legislation called the Sentencing Reform
and Corrections Act. This act leaves mandatory minimums in place, but reduces
them so judges have more discretion at sentencing. It improves fairness at
sentencing, and also puts into place programming designed to reduce recidivism.
Taken together, these policies give prisoners a second bite at the apple—a
chance to live a better life when they leave prison.
this bill had significant bipartisan support last Congress, it didn’t advance
to the floor. And when President Trump was elected, many thought that criminal
justice reform was dead.
President Trump has showed a willingness to engage on this issue and to lead
the way forward. He now supports prison reform, and has pushed for a variety of
initiatives that will improve the chances of every federal inmate who leaves
prison. And, at a White House event on Friday, he urged the House and the
Senate to work on a compromise proposal, which he said he would sign into law.
the President’s encouragement, I believe we can reach a deal on criminal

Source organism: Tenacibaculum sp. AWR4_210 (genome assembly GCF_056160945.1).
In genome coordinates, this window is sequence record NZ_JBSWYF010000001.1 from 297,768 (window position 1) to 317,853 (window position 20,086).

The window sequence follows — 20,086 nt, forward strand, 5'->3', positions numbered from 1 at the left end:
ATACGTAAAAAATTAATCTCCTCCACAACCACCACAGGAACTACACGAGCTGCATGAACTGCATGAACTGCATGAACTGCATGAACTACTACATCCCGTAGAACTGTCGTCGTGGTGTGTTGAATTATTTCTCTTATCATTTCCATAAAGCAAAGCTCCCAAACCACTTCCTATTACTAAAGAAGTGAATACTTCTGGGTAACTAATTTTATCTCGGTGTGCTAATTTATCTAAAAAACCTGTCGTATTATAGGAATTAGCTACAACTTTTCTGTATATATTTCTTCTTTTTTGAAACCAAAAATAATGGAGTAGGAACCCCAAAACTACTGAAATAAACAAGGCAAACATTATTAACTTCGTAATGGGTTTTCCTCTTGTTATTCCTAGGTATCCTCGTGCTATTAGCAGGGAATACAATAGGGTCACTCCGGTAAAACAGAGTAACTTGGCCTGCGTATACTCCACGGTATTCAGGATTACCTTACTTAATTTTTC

justice reform. For that deal to pass the Senate, it must include sentencing reform.
This is necessary for practical as well as political reasons. First of all,
it’s the right thing to do. Judges should have discretion to make sure that the
punishment fits the crime and that criminal defendants are incentivized to
cooperate with police investigations. Adjusting mandatory minimums for
lower-level, nonviolent criminal offenders also saves a significant amount of
money which can be used to target the worst offenders such as drug kingpins and
states that have seen the biggest drops in crime from criminal justice reform
didn’t just do prison reform. They did sentencing reform too. If we want to see
big public safety gains at the federal level, we have to take a comprehensive
approach. Savings from sentencing reforms also pays for the prison reform
initiatives favored by the administration. Finally, it’s clear that Senate
Democrats won’t support a bill that does not include sentencing reform.
these reasons, I, with the support of my colleagues from both sides of the
aisle—including 28 Senators who are cosponsors of my bill, will continue to
push for a comprehensive approach to criminal justice reform.
encouraged by the administration’s attention and leadership on this issue, and
look forward to negotiating a compromise bill in the coming weeks that the
President can sign into law.
you for your interest in criminal justice reform and your support of my bill.